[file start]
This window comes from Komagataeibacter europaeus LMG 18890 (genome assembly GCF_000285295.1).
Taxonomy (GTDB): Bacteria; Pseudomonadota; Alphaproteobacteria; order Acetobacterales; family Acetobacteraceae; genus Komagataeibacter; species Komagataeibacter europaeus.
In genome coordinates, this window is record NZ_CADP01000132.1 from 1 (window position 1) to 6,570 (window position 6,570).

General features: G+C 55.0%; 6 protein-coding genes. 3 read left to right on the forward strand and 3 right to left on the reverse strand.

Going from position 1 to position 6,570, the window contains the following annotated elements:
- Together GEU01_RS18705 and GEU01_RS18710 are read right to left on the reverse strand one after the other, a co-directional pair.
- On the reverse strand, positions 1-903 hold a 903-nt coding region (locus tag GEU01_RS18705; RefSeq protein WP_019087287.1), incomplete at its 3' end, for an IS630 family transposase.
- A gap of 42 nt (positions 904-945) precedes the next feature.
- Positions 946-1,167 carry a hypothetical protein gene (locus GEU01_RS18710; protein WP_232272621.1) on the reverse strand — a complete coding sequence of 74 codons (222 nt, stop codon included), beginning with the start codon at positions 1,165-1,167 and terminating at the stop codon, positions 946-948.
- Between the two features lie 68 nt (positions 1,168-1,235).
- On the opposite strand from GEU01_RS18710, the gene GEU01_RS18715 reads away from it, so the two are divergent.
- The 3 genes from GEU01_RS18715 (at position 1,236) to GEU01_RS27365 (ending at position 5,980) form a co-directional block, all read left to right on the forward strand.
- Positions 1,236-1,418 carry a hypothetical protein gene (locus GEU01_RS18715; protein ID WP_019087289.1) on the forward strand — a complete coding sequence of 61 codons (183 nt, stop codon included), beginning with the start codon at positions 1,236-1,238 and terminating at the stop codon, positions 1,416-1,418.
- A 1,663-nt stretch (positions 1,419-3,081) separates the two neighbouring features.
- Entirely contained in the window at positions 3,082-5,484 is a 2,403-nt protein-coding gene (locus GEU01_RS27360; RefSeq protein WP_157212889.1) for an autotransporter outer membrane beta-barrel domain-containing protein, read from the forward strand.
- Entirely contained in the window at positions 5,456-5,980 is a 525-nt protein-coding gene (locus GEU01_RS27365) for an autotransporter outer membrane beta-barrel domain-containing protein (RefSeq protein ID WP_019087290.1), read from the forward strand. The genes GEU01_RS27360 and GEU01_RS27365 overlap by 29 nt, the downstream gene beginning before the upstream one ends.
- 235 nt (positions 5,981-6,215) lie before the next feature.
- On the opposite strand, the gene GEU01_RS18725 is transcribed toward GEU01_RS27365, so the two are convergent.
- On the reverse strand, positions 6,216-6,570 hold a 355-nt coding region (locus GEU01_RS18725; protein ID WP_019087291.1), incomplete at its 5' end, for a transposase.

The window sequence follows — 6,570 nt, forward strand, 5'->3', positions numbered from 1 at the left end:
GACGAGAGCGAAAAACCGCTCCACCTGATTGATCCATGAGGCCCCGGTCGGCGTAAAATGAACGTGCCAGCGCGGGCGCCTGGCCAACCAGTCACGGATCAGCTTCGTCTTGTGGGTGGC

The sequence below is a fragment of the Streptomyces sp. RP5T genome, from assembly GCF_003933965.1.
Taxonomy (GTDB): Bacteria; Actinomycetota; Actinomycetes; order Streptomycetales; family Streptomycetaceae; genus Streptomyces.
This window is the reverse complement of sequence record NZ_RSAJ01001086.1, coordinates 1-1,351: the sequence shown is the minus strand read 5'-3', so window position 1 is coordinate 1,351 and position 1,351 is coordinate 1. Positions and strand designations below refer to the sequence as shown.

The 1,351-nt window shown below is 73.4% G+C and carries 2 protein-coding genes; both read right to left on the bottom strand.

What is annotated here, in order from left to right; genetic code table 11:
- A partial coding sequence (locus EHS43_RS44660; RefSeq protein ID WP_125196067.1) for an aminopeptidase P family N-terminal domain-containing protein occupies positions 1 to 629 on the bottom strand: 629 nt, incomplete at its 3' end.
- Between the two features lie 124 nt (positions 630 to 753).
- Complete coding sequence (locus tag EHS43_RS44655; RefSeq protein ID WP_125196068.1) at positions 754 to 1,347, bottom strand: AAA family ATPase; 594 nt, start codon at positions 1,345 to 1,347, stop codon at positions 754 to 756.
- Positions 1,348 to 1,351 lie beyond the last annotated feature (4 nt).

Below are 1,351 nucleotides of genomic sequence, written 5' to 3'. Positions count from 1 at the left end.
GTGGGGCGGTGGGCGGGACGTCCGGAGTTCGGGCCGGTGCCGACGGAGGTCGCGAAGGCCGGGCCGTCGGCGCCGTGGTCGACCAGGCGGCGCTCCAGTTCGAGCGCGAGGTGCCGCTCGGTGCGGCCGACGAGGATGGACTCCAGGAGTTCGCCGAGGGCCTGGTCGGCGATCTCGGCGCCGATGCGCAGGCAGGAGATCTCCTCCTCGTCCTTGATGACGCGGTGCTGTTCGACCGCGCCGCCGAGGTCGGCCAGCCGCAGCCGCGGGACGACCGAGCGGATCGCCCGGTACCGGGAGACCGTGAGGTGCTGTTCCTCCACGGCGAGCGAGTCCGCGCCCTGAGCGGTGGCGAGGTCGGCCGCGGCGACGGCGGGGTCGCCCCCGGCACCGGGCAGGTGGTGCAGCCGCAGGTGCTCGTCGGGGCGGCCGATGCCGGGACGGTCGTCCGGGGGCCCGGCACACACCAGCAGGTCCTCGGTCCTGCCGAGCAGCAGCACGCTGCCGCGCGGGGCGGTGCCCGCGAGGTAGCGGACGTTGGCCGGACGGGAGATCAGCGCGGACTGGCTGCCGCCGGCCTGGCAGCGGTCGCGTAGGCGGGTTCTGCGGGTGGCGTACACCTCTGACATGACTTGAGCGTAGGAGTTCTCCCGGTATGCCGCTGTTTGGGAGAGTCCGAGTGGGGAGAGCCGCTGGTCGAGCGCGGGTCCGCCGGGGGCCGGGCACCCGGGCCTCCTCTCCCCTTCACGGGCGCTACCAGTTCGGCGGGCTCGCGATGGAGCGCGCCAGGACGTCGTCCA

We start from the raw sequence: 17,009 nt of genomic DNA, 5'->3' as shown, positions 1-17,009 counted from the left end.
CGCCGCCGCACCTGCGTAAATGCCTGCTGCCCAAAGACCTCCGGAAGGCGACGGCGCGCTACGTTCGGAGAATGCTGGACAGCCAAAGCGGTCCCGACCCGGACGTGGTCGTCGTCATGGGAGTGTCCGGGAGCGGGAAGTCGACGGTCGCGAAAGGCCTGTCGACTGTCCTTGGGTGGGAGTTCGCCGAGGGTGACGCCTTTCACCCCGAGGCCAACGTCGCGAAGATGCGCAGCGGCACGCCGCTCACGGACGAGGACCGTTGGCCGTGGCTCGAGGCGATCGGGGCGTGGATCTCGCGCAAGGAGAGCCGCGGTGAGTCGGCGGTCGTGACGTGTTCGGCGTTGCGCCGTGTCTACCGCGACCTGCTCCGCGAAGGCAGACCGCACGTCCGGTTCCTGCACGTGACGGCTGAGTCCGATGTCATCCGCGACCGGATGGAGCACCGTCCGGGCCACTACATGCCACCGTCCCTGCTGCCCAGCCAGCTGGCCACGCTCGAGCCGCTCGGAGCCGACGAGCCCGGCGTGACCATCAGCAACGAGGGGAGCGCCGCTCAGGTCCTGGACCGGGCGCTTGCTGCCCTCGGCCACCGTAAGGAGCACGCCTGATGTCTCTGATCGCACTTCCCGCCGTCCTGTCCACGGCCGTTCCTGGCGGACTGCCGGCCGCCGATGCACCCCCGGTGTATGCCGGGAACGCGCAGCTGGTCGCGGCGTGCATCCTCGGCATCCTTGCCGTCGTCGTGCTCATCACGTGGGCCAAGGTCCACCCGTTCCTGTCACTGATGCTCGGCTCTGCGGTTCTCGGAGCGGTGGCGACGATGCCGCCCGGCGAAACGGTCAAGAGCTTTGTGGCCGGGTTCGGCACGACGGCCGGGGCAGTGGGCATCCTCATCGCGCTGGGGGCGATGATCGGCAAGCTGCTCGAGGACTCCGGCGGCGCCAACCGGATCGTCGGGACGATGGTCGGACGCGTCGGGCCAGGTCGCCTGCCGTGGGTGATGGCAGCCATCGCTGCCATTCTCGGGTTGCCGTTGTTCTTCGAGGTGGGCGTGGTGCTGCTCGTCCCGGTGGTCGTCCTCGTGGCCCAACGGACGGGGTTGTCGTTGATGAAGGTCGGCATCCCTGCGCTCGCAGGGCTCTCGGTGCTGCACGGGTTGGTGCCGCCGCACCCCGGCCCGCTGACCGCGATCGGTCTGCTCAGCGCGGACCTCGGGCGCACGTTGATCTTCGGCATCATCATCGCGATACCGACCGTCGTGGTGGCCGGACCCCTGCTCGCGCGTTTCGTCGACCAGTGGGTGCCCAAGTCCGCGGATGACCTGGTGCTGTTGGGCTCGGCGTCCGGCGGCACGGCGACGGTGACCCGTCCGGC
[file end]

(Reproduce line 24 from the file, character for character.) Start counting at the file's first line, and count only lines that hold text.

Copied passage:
This window is the reverse complement of sequence record NZ_RSAJ01001086.1, coordinates 1-1,351: the sequence shown is the minus strand read 5'-3', so window position 1 is coordinate 1,351 and position 1,351 is coordinate 1. Positions and strand designations below refer to the sequence as shown.